Island books short-listed for award

The staff at Saltire books.
The staff at Saltire books.
0
Have your say

Two books by an island-based publisher have been included in this year’s shortlist for the prestigious Saltire Society Book Awards.

Lewis writer Norma Macleod is in the running for Fiction Book of the Year with An Dosan; her fourth novel, written entirely in Gaelic.

Meanwhile, Dol Fodha na Greine (The Going Down of the Sun), a beautiful and powerful book which tells the story of the First World War as it was experienced by the island community of Ness, is shortlisted for History Book of the Year.

It is fully bilingual; written in both Gaelic and English, and was published by Acair in conjunction with Ness Historical Society Comunn Eachdraidh Nis. Neither book is a stranger to awards. Norma’s book won the Donald Meek Award for Gaelic Literature at the Edinburgh Festival in 2014 while Dol Fodha na Greine took the top Gaelic Literature award at the recent Royal National Mod in Oban.

However, their inclusion in the Saltire Society Awards is particularly to be welcomed because the awards do not differentiate between Gaelic, English and Scots.

There are no sub-divisions, no awards for ‘Gaelic’ Fiction Book of the Year. It is simply Fiction Book of the Year. An open category. There are six categories within the annual Saltire Society Literary Awards: First Book of the Year, History Book of the Year, Research Book of the Year, Poetry Book of the Year, Fiction Book of the Year and Non-Fiction Book of the Year.

It is the second appearance on the Saltire shortlist in the same number of years for Acair, originally set up in 1979 to provide educational materials for schools for the bilingual project. Cala Bendita, a Gaelic novel by Martin MacIntyre, featured on the shortlist for best Fiction Book last year.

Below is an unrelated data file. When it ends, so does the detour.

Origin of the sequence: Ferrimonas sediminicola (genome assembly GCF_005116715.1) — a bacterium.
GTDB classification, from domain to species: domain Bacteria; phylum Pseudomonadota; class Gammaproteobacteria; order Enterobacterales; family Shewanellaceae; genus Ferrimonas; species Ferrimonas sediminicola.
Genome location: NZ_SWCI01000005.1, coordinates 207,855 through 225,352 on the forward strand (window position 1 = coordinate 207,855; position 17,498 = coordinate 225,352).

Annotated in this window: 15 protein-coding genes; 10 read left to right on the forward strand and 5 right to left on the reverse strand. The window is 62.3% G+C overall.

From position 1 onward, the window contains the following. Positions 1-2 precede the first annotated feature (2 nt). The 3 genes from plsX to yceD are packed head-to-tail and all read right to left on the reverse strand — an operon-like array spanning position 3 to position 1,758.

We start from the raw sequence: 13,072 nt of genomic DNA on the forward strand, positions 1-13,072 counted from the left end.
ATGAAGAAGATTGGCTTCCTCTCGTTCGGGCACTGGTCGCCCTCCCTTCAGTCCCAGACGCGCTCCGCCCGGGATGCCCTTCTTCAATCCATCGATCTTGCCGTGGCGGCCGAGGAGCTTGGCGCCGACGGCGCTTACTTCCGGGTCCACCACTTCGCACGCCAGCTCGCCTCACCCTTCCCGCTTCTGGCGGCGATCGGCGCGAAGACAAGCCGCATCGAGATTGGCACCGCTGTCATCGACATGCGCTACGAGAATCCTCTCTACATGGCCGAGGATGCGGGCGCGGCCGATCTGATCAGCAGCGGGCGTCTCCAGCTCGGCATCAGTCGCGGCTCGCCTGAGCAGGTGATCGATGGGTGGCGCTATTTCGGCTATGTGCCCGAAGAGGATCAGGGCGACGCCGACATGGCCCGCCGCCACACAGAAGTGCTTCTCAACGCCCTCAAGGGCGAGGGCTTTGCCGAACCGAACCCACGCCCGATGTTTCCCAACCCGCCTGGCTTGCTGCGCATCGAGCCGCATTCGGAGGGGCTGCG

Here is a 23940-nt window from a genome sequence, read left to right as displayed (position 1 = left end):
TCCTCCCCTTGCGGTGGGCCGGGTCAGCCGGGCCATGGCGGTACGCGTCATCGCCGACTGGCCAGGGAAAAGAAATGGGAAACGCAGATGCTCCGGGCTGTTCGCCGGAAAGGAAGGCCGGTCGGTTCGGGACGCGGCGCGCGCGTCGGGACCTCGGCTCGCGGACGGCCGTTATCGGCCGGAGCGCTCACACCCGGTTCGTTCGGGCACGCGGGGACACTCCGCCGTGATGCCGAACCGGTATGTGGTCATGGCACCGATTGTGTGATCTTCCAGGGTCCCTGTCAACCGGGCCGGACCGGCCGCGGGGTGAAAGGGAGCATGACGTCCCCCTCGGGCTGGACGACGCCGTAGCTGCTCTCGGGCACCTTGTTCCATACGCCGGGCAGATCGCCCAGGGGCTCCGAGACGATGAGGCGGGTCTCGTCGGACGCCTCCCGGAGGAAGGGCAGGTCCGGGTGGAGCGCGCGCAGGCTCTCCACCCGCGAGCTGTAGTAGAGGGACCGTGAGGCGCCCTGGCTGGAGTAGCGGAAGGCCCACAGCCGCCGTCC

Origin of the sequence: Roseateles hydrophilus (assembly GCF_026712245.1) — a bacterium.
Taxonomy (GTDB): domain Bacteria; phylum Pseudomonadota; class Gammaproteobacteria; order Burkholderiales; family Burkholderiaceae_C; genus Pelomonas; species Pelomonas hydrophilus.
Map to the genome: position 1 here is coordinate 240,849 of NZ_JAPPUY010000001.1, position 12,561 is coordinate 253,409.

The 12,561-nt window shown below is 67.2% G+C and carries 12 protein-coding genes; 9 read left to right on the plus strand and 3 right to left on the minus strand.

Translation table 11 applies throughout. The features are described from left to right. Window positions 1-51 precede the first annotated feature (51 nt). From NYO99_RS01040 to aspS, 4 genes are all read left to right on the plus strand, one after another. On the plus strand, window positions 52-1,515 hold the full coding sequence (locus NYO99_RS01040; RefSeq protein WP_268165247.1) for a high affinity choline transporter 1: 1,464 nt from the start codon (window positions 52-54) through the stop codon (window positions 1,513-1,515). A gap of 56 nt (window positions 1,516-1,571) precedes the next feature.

Another Gaelic novel, Tim Armstrong’s sci-fi work Air Cuan Dubh Drilseach, took the Saltire First Book of the Year prize in 2013, but such honours for Gaelic are still fairly rare.

Norma Macleod, a former managing editor of Acair until her retirement in 2010, said she was “gobsmacked” to be named in the Saltire shortlist.

“I’m amazed and I’m pleased. I think the Saltire award is an excellent award for Scottish literature — not that I ever thought the poor old Dosan would be put forward for a Saltire award. It is a prestigious award and, whoever else is on the shortlist, I would wish them well and I’m sure they are happy about getting on the shortlist as well.”

The fact these nominations are not in ‘Gaelic only’ categories, but in the main fiction and history awards lists, is hugely significant for Norma.

“It says that Gaelic publishing can be up there in Scotland now along with Scottish publishers who write in English,” she said.

“Over the past few years it’s beginning to become a measure of equality that these languages — like Gaelic and hopefully Scots as well — are considered on their merits. It’s just great.”

“As a former Acair editor, it’s great to see Acair steps forward and taking new directions in the kind of books it publishes. It’s quite wonderful.”

And what would her central character, the eccentric Dosan (Domnhall Seumas Iain, to give him his Sunday name), make of such high-level recognition? “He would make the most of it,” she said.

An Dosan follows this character as he goes about life in an island community and attempts to write a book, becoming increasingly unhinged as he does so. His book is contained with the main novel, with chapters of each interweaving.

Dol Fodha na Greine is a very different book. It was created by a whole team of people, with a lot of community involvement, and led by Comunn Eachdraidh chairwoman Annie MacSween and editor Donald A Morrison.

Annie said of their shortlisting: “It’s a great honour — not just for Acair or the Comunn Eachdraidh but the Ness community because really it’s a community book. We are just delighted that we’ve been nominated.

“We’re very proud of the book. I think Donald A Morrison and the designers and everybody else did a fantastic job and the amount of research that went into it is amazing.

“I don’t know if any other community in the whole of the UK has done a book like this to commemorate — commemorate not celebrate — the First World War.”